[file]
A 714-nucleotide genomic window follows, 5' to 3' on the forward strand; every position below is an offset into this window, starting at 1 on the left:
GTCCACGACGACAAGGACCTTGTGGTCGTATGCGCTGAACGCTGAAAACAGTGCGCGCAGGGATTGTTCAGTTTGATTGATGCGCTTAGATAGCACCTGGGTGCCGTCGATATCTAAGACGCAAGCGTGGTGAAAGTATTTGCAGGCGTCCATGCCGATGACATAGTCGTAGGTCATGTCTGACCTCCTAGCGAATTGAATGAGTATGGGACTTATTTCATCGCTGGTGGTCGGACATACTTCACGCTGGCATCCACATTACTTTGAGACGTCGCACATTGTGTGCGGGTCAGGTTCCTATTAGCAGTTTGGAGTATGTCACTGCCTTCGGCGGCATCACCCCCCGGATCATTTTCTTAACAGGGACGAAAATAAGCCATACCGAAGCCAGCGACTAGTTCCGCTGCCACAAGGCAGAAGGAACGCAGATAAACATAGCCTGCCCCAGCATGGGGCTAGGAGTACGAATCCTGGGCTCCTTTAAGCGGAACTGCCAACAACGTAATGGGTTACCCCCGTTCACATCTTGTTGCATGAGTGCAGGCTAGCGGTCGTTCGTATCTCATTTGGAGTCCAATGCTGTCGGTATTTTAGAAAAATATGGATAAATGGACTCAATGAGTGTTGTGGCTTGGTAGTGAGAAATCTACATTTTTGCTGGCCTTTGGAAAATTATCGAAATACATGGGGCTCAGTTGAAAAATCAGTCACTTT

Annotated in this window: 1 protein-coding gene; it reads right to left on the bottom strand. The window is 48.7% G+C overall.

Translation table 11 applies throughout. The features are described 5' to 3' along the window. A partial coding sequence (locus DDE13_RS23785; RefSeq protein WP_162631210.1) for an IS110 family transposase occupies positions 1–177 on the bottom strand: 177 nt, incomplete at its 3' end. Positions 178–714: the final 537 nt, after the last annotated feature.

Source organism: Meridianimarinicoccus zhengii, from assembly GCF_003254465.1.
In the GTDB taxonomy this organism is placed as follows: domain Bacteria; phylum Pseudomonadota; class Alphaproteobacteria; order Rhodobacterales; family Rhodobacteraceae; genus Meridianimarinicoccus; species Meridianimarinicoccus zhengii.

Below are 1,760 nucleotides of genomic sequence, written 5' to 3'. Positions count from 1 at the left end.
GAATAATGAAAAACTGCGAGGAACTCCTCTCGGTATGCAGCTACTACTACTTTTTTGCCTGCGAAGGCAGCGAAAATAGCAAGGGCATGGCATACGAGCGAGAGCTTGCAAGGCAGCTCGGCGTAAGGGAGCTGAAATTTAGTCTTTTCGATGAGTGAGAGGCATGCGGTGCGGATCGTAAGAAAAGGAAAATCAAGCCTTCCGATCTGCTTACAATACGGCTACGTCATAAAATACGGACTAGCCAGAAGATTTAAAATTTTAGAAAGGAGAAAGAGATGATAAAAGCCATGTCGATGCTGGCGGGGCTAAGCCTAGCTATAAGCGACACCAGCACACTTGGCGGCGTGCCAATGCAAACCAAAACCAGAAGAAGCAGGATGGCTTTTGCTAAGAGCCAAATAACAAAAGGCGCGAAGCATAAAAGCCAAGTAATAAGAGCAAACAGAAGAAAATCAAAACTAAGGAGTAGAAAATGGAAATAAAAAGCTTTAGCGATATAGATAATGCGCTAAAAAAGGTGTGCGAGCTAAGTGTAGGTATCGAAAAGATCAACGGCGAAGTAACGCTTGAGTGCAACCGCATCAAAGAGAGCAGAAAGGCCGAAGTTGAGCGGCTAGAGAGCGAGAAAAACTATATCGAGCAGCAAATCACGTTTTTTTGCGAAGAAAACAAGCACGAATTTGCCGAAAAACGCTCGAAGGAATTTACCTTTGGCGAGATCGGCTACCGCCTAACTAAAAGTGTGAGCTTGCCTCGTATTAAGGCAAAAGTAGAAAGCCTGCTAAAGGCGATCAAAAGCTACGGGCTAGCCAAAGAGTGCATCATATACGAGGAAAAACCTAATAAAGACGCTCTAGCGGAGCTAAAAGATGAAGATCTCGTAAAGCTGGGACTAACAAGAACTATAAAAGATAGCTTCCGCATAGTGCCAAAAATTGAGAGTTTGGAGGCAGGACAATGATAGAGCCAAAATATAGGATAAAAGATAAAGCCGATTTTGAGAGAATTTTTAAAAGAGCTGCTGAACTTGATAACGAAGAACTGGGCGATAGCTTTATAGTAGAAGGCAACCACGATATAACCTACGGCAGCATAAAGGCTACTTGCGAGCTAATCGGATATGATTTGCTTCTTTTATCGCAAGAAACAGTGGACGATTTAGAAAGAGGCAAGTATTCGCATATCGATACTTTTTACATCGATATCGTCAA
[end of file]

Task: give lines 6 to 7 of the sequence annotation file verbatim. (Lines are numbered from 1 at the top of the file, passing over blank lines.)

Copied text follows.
In the GTDB taxonomy this organism is placed as follows: domain Bacteria; phylum Pseudomonadota; class Alphaproteobacteria; order Rhodobacterales; family Rhodobacteraceae; genus Meridianimarinicoccus; species Meridianimarinicoccus zhengii.

Below are 1,760 nucleotides of genomic sequence, written 5' to 3'. Positions count from 1 at the left end.